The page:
It is time for an update on showing, or is that showering, the PMSC industry the money; something I last wrote about in May. On November 23 the ace analysts over at the Defense-Industrial Initiatives Group at the Center for Strategic and International Studies published a new report, Structure and Dynamics of the U.S. Federal Services Industrial Base, 2000-2010
This fourth report analyzes the trends for all services from 2000 through 2010, the most recent full fiscal year for which reliable data from the Federal Procurement Data System (FPDS) are available. Unlike the past three reports this one also includes service contracts in the construction and medical categories. Some of the main results are:
Federal services contracting increased from $159 billion in 2000 to $333 billion in 2010 -- an overall growth 109 percent. The compound annual growth rate (CAGR) for the 10-year period was 7.6 percent, though for the last five years examined (2006-2010) this growth slowed to 4.7 percent per year. The largest year-on-year growth in services spending occurred between 2002 and 2003, largely driven by service contracts awarded by the Department of Defense. However, 2010 was the first year in the 2000-2010 timeframe that federal spending on service contracts did not grow; instead, it decreased by some $10 billion.
As a share of total federal contract spending, services accounted for 62 percent in 2010, slightly up from 61 percent in 2009 and higher than at its relative low point of 57 percent of federal contract spending in 2008.
From an oversight perspective one positive bit of news is that fixed-price contract actions experienced robust annual growth (by value) of 8.5 percent over the last eleven years compared to a slower 6.2 percent CAGR for cost-reimbursement contract actions (by value). This is good because fixed price contracts are less susceptible to overcharges and other kinds of contract abuse. In the last five years, value growth for fixed-price contract actions remained steady at 6.7 percent while the cost-reimbursement category's annual growth slowed to 2.9 percent.
However, the biggest growth was in combination contract actions, which incorporate more than one type funding mechanism. In 2000, combination contract actions were seldom employed, but by 2009, their total value surpassed $33.4 billion.
But in 2010, the total value of combination contracts fell to $5.9 billion. In the last year there was also a 63 percent decline in contract actions with unlabeled funding type, which is a sign that the push to improve the quality of data entered into FPDS has had an effect.
Another bit of good news is that competition seems to have improved. For those who have not taken a Capitalism 101 course it is, of course, robust competition that makes the private sector's invisible hand work properly.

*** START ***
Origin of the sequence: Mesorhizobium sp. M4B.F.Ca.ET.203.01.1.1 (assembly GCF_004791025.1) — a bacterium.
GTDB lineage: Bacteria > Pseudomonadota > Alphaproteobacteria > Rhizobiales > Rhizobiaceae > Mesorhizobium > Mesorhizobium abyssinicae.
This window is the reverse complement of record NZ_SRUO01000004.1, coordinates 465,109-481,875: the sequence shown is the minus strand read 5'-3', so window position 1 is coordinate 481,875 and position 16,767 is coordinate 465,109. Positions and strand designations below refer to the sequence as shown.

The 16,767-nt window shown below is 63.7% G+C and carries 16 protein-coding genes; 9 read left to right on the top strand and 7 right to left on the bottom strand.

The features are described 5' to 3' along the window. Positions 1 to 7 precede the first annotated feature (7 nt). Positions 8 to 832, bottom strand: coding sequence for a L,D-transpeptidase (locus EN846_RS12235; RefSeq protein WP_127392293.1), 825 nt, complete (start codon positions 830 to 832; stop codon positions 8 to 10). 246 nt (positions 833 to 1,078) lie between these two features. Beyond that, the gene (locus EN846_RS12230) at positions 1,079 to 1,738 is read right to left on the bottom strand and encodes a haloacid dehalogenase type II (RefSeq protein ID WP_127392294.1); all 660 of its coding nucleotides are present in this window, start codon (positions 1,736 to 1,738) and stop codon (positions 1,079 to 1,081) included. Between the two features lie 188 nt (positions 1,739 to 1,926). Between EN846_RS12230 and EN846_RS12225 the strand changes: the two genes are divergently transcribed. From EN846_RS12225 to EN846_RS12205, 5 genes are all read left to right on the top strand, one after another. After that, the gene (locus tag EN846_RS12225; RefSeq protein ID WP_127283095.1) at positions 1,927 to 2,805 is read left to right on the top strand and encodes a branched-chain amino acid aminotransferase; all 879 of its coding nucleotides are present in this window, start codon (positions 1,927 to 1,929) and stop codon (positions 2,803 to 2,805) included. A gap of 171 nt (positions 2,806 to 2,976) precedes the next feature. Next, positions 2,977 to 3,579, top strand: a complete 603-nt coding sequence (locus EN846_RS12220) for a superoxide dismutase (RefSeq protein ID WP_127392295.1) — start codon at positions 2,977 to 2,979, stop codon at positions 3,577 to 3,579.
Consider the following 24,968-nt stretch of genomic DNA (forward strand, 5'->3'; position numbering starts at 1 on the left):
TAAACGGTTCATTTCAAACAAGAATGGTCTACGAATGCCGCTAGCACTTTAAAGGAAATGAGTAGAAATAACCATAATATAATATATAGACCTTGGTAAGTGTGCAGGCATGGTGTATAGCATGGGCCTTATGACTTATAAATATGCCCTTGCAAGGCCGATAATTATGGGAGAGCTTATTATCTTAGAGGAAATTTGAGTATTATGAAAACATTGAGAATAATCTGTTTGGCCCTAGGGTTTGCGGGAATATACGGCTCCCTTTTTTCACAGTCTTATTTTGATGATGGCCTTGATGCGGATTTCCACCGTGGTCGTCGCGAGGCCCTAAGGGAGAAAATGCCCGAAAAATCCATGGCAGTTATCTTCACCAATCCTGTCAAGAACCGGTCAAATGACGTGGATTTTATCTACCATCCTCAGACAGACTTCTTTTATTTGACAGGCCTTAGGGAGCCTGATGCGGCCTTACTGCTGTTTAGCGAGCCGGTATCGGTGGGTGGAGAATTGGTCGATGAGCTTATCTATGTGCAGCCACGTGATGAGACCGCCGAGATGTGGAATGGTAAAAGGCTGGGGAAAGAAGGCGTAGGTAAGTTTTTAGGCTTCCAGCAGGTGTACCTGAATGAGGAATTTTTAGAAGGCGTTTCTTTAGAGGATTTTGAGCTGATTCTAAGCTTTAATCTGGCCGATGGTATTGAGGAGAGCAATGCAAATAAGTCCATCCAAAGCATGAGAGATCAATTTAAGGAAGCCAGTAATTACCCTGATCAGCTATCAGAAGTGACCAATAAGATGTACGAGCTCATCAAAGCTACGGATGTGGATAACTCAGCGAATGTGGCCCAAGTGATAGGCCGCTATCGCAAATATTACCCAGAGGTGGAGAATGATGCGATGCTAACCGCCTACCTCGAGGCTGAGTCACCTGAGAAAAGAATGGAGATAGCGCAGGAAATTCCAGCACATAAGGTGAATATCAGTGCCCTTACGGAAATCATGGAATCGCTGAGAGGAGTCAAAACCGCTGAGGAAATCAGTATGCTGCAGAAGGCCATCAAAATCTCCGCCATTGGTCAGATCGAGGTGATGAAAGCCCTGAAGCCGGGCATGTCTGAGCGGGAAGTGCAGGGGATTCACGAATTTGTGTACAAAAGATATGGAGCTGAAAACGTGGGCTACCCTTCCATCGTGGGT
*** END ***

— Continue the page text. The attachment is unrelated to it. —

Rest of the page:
This report uses three main categories to ascertain the degree of competition in services
contract actions: competed awards that received two or more offers, competed awards that received one offer and awards that were not competed.
The largest sub-category, at $159 billion in 2010, consists of awards with full and open competition involving at least two offerors, which we refer to as "full competition awards". An additional $46 billion were awarded to limited competition contract actions with multiple offers. The second category, competed contract actions that received a single offer, stood at over $52 billion in 2010. The third category is contract actions that were not competed, which were obligated $65.3 billion in 2010.
Of course, that is looking at service contracting across the whole of government. For the Defense Department R&D service contracts they are for the most part cost-plus contracts.
Note that the fastest-growing areas of the federal services contracting industry during the past ten years were medical services (MED), professional, administrative, and management services (PAMS), and equipment-related services (ERS) with 14.7 percent, 10.8 percent, and 7.5 percent 10-year CAGRs, respectively. Increases in ERS contracting occurred predominantly after 2005, fueled by demands from operations in Iraq and Afghanistan [My emphasis].
As one would expect wartime spending by the Pentagon accounted for much of the $11.3 billion in growth of ERS from 2000 to 2010. Large companies were awarded 59 percent of ERS contract actions, and single award IDC vehicles were the most commonly used contract vehicle (with 40 percent of total ERS contract value in 2010).
The Department of Defense remained the dominant consumer of services during the period analyzed, accounting for nearly 60 percent of total federal dollars spent from 2007 to 2010. In 2010 it spent $198 billion on service contract actions.
Obviously, the private sector has not been blind to the torrents of money being shoveled, oops, I mean awarded, to those working in the professional services sector. Between 2000 and 2010, the total number of contractors in the services industry increased from 60,000 to slightly more than 157,000.
The good news is that it is not all going to 800 pound gorilla type companies, i.e. KBR or DynCorp, for example.